Be aware of people posed as law enforcement, so you don’t fall victim to their ploys

GUNTERSVILLE, Ala. -- Marshall County Sheriff Scott Walls says there are a lot of scams going on across the nation where people pretend to be deputies or law enforcement officers as a ploy to take advantage of someone else. Over the last several days, multiple instances of that tactic happened in Marshall County.

Recently, Marshall County deputies charged Jason Whorton with Impersonating a Peace Officer and Kidnapping 2nd. Deputies say he told a 19-year-old woman he was a special agent in order to take advantage of her.

Several days ago, someone posed as a Marshall County Sheriff's Office lieutenant and called women demanding money to take care of a so-called pending arrest. Those calls are under investigation.

"Any time that you are approached by someone and you don't feel that the situation is right, ask for identification. That's one thing that we expect," said Marshall County Sheriff Scott Walls, "We expect you to ask for identification to ensure that who you're dealing with is a law enforcement officer."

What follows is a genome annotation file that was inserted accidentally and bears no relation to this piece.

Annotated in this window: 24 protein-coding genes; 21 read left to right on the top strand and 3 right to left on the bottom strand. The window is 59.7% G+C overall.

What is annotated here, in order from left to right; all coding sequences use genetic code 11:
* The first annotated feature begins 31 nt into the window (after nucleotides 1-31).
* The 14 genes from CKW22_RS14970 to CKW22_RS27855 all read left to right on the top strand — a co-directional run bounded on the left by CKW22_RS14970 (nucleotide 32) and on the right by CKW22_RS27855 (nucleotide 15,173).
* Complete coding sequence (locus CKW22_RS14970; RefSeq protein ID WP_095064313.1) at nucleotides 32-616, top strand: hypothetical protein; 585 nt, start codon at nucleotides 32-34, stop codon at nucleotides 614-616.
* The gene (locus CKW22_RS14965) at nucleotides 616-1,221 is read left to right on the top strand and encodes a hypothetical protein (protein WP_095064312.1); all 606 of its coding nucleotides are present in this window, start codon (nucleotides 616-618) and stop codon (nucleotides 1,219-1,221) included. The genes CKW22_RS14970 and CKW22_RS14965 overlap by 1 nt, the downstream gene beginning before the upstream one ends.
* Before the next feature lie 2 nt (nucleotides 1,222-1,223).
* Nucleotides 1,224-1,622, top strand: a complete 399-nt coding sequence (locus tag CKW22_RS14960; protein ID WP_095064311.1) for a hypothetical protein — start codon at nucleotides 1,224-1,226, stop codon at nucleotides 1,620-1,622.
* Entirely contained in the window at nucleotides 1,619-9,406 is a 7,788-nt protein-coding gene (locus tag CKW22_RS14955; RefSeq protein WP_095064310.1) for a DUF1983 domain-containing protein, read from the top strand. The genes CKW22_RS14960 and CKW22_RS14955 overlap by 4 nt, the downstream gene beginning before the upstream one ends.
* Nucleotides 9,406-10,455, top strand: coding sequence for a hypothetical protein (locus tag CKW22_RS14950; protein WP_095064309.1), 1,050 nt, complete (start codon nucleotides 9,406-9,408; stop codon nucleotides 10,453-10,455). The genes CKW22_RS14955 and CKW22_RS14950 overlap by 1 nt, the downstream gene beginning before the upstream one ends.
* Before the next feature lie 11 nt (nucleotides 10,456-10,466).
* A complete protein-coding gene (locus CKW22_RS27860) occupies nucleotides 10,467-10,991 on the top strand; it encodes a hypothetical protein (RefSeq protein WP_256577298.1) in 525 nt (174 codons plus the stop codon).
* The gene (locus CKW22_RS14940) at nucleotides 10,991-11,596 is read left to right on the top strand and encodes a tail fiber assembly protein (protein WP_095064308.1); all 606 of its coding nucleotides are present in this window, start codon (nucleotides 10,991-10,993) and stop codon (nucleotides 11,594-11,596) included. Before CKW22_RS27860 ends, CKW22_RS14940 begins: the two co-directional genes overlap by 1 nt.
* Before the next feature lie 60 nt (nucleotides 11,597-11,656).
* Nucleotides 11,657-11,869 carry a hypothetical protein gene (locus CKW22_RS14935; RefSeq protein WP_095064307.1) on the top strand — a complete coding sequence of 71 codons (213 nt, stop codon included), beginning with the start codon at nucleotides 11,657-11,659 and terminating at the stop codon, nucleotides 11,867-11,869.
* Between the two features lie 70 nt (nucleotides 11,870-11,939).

Sheriff Walls added because realistic law enforcement badges are available online, pay close attention that the badge is real.

There are protocols in place that law enforcement officials follow during a traffic stop or procedure. "We'll place you under arrest, put you in the back of a car and call for a marked car to come transport," Walls explained.

Law enforcement agencies will not call you to inform you of a pending warrant. "We don't call people on the phone saying you've got a warrant for a grand jury subpoena. We'll come to your house and see you, and it'll be processed through the Sheriff's Office," Walls said of his agency.

If something doesn't seem right, call a local law enforcement agency. "That's really important. If it seems out of the ordinary, it is going to be out of the ordinary," Walls said.